Drones: The Future Planning & Design Tools

Drone advocates let out a collective sigh of relief as the new commercial drone or Unmanned Aerial Vehicle (UAV) regulations, which was released by Federal Aviation Administration (FAA), are more industry-friendly than expected. – Clay Dillow (Fortune, 2015).

 

 

Drone for Commercial Operation Regulation and Practicality

The Fortune said that it’s a promising sign for companies that want to integrate drones into their day-to-day operations and the drone makers eager to supply them with hardware, software, and support. Both CNN and Fortune reported that the proposed rule stipulates that drones used for commercial operations should:

  • weigh less than 55 pounds (without distinguishing between very small drones and larger models),
  • only be used for daylight operations in good weather,
  • fly no faster than 100 miles per hour,
  • stay away from airports,
  • and always remain within visible line of sight of the operator (Although, without providing further detail on beyond-line-of-sight operations)

 

Nevertheless, the regulation document prohibits flying at night or at altitudes above 500 feet, which is not quite practical if you want to observe a largely clear or flat ground space below and need to fly at higher altitude to get a wider scope of view and aerial information, for instance operations in the rural, agricultural areas, or meadows. This is also limiting atmospheric research that requires various degrees of latitudes.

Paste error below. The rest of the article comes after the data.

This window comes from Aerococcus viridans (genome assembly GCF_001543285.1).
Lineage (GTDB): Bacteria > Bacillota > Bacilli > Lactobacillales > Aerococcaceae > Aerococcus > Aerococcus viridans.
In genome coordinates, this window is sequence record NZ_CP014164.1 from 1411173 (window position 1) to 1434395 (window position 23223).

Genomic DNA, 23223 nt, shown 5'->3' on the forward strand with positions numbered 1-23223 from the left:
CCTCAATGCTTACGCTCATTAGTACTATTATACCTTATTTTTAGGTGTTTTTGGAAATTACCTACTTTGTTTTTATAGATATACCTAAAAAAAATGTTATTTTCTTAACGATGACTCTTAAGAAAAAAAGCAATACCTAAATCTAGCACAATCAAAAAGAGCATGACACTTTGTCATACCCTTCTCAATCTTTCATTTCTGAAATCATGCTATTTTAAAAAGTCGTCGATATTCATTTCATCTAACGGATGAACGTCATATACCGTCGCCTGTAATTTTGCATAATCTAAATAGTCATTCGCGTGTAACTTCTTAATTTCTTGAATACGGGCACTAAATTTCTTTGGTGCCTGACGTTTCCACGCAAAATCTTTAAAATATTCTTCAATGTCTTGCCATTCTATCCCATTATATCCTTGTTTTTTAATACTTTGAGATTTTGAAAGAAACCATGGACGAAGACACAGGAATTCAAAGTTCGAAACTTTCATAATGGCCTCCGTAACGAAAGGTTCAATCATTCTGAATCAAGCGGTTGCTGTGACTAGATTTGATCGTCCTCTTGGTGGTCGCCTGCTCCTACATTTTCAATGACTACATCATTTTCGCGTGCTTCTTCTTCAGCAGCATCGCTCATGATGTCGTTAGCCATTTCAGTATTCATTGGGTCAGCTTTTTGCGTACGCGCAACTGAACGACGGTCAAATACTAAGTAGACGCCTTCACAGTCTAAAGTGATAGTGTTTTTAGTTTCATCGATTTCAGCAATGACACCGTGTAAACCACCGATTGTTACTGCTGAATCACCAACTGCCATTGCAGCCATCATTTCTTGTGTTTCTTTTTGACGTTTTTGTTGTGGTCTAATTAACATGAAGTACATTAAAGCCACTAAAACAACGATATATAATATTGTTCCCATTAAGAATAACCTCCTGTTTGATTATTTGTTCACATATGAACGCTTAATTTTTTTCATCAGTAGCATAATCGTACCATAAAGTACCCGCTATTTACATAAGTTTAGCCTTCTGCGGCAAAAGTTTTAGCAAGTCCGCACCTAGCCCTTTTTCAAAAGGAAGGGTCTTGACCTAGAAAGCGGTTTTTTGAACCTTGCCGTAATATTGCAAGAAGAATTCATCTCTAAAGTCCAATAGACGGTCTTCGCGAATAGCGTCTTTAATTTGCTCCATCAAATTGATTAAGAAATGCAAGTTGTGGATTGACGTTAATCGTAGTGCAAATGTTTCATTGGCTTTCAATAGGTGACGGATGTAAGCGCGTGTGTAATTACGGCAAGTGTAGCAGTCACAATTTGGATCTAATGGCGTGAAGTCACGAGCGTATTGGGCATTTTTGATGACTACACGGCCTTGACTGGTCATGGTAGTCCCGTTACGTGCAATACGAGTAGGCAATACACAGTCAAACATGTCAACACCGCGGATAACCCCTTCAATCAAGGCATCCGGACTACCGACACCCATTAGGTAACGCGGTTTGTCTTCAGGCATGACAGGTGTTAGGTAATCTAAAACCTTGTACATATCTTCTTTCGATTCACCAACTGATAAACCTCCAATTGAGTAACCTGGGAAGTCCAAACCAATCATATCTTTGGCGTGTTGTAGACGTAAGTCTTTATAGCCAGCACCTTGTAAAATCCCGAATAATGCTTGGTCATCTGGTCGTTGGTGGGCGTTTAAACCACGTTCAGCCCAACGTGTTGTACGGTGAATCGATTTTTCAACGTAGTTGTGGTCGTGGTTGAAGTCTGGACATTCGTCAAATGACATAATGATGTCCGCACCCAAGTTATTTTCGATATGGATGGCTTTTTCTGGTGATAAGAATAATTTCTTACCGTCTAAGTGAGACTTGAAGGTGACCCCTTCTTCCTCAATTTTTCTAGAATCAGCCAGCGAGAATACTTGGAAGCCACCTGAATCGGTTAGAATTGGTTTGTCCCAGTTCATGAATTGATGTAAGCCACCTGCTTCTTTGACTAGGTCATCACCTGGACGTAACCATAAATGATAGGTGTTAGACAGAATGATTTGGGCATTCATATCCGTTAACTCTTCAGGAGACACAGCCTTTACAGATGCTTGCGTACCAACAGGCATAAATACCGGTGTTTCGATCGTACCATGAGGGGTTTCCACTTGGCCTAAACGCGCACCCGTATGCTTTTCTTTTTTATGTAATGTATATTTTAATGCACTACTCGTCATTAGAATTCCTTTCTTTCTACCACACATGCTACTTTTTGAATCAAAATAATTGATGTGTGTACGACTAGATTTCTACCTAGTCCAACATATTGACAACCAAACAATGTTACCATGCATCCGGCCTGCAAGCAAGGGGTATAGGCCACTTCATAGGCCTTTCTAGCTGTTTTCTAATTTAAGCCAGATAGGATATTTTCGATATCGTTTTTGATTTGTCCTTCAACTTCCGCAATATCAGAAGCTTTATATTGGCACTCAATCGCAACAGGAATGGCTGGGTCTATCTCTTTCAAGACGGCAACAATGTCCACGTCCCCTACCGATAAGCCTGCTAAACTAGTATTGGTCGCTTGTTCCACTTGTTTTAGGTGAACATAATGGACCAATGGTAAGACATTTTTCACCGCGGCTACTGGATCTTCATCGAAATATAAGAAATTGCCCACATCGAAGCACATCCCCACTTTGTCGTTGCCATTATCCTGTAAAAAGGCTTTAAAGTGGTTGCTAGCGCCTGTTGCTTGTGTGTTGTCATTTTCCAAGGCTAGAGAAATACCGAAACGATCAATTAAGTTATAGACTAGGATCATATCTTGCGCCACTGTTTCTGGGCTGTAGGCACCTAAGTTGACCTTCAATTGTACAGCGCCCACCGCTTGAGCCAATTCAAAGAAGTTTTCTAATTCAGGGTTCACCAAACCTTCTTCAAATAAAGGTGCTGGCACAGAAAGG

FAA’s proposal apparently does not burden users with onerous airworthiness or pilot training requirements. Critically, the proposal will not require small drones to comply with the FAA’s airworthiness or aircraft certification regulations—that is, users won’t have to certify their 10-pound drones by the same process that one certifies a Cessna—and will not require the same training or medical rating required of manned aircraft pilots (Dillow, 2015). But the drone operators are required to:

  • be at least 17 years old
  • pass a separate knowledge-based certification process for drone operators that will require regular recertification
  • be vetted by TSA
  • obtain operator license

 

Future Prospects

This looks promising to companies looking to take advantage of drone technology, said Lisa Ellman, counsel and co-chair of the UAS Practice Group at the D.C. office of McKenna Long & Aldridge. For companies, getting their drones into the air won’t be nearly as costly or time-consuming. DIllow states that “the FAA seem to recognize that drone technology is outpacing policy and they are careful to build flexibility into their proposed rules and processes, considering there would be further development in the future. They still remains far from a final set of commercial drone rules, therefore the document leaves the door open to more detailed provisions in the future. It will accept comments on the proposed rules for the next 60 days and it’s expected to take another year to weigh all those comments and process them into a final set of regulations, likely sometime in 2016. But now that companies can get a clear direction on what the FAA and other agencies are thinking, so they can begin investing in their own concepts of drone operation.